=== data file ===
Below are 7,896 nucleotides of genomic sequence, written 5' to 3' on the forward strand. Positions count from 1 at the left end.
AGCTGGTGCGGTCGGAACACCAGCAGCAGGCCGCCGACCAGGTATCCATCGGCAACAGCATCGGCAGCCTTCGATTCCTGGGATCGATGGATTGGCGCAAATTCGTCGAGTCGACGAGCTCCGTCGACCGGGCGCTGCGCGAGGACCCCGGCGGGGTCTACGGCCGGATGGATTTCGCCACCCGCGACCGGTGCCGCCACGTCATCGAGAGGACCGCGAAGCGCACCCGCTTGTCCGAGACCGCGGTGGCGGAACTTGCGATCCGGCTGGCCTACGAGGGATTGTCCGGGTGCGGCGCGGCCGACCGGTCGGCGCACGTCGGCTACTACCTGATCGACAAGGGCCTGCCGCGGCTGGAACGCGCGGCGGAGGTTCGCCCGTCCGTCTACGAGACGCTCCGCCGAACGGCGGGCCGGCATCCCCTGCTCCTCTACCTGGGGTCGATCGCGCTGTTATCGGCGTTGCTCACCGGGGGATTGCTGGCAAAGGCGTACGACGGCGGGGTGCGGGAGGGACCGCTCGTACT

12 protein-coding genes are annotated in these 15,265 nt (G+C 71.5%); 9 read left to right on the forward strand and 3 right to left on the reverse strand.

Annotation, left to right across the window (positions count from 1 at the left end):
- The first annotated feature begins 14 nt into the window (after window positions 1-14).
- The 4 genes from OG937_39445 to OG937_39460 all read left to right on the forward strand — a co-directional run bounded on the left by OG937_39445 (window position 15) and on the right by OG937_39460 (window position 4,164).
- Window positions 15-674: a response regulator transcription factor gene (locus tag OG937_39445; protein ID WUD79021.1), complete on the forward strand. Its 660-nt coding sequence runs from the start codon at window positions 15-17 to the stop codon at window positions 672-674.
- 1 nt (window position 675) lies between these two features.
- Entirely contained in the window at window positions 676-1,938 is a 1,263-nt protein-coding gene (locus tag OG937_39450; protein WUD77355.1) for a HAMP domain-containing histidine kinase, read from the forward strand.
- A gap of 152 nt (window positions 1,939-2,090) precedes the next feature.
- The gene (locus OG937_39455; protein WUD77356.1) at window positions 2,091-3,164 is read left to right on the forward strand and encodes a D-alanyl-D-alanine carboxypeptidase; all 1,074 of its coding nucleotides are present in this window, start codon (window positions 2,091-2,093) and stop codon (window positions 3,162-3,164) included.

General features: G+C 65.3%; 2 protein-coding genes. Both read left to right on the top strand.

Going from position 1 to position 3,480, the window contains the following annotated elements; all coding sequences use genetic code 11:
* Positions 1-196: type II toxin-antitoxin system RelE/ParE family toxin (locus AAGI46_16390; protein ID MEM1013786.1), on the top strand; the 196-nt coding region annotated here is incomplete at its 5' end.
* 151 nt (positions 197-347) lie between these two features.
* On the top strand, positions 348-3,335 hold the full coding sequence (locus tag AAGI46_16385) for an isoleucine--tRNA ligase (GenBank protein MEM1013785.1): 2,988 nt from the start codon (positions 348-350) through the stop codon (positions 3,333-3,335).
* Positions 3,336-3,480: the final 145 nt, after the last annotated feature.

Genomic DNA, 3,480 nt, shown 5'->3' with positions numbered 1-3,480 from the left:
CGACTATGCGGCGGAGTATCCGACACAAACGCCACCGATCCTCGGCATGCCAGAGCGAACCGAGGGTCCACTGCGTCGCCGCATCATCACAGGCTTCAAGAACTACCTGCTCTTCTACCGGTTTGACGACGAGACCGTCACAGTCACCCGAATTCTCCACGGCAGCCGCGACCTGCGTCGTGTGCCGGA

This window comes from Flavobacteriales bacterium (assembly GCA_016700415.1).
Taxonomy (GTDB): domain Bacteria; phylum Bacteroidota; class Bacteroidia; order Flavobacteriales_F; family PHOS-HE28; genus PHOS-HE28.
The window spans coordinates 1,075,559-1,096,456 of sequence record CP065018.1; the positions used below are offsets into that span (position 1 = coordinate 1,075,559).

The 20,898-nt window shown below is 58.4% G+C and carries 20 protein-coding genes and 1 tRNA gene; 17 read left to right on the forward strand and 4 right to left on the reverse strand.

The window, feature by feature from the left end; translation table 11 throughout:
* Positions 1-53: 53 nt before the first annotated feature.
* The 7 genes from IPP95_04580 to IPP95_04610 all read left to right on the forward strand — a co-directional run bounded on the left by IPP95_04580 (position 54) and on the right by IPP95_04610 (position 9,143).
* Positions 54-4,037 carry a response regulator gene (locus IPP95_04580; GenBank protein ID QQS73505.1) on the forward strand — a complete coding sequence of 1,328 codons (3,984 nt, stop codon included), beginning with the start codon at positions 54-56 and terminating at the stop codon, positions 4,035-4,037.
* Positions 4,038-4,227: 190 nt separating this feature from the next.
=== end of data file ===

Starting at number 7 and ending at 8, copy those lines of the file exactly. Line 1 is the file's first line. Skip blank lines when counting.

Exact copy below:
- Window positions 15-674: a response regulator transcription factor gene (locus tag OG937_39445; protein ID WUD79021.1), complete on the forward strand. Its 660-nt coding sequence runs from the start codon at window positions 15-17 to the stop codon at window positions 672-674.
- 1 nt (window position 675) lies between these two features.